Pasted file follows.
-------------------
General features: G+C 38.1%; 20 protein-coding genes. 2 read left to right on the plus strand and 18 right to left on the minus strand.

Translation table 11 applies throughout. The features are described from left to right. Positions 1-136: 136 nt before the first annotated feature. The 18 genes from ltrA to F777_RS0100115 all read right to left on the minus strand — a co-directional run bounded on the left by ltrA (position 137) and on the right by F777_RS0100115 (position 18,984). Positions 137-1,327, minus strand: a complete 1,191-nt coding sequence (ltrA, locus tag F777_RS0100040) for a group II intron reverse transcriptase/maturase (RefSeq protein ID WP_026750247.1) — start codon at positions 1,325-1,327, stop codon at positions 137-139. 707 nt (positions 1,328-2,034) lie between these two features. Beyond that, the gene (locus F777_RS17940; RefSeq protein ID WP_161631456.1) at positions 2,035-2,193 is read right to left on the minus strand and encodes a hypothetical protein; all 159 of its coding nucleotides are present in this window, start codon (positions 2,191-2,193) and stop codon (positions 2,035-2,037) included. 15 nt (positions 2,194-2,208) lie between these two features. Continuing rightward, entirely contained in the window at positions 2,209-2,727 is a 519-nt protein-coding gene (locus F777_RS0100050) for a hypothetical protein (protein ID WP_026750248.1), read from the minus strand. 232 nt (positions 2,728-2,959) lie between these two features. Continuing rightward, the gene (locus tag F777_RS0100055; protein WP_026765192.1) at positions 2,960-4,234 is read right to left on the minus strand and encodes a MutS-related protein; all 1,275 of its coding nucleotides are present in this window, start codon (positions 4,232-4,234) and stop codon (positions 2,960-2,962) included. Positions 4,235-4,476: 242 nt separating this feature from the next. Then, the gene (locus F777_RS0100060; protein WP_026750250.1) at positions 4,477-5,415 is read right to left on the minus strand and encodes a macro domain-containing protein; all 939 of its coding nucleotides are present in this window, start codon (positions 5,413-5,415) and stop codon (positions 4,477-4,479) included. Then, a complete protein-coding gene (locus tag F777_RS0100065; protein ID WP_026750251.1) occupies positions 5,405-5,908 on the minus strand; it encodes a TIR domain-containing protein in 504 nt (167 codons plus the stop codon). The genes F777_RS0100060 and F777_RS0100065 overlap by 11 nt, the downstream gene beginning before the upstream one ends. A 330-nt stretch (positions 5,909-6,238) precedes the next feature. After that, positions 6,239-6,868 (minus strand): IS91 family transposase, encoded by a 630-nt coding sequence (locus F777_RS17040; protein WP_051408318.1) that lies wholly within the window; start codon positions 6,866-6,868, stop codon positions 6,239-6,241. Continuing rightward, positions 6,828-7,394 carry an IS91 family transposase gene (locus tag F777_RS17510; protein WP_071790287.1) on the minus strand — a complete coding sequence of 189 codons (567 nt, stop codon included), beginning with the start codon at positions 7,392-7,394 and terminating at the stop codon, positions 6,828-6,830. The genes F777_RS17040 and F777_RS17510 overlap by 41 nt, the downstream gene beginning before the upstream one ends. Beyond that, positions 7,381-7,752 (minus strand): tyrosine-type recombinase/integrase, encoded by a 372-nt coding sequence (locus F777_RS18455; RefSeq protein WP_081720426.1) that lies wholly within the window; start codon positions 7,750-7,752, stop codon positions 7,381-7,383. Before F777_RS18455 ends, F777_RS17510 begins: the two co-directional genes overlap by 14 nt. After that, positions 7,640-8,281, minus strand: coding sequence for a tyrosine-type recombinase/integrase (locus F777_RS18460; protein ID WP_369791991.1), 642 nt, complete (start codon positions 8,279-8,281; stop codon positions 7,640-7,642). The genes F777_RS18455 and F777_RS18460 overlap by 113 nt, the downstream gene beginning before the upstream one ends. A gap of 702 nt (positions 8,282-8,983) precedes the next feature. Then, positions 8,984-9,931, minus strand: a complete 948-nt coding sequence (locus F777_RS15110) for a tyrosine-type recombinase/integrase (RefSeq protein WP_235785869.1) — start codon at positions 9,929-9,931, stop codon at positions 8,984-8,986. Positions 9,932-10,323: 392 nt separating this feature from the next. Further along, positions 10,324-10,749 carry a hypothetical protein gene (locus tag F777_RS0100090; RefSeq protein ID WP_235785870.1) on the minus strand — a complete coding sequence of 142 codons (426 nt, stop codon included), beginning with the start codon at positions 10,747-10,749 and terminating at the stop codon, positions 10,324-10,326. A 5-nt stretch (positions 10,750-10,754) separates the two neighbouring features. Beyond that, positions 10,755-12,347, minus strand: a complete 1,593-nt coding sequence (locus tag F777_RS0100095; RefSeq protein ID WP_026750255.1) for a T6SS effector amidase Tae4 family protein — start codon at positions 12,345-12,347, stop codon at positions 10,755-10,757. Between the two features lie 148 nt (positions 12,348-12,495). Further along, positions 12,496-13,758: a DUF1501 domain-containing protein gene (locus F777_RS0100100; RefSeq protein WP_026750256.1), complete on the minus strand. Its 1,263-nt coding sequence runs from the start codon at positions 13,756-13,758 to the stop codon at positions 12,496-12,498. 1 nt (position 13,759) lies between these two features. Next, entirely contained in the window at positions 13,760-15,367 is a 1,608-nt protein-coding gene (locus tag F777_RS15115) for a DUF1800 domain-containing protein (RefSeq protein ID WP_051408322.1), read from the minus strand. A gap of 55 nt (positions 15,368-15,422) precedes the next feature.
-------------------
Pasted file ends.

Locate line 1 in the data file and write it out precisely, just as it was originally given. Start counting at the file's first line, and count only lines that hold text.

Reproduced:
General features: G+C 38.1%; 20 protein-coding genes. 2 read left to right on the plus strand and 18 right to left on the minus strand.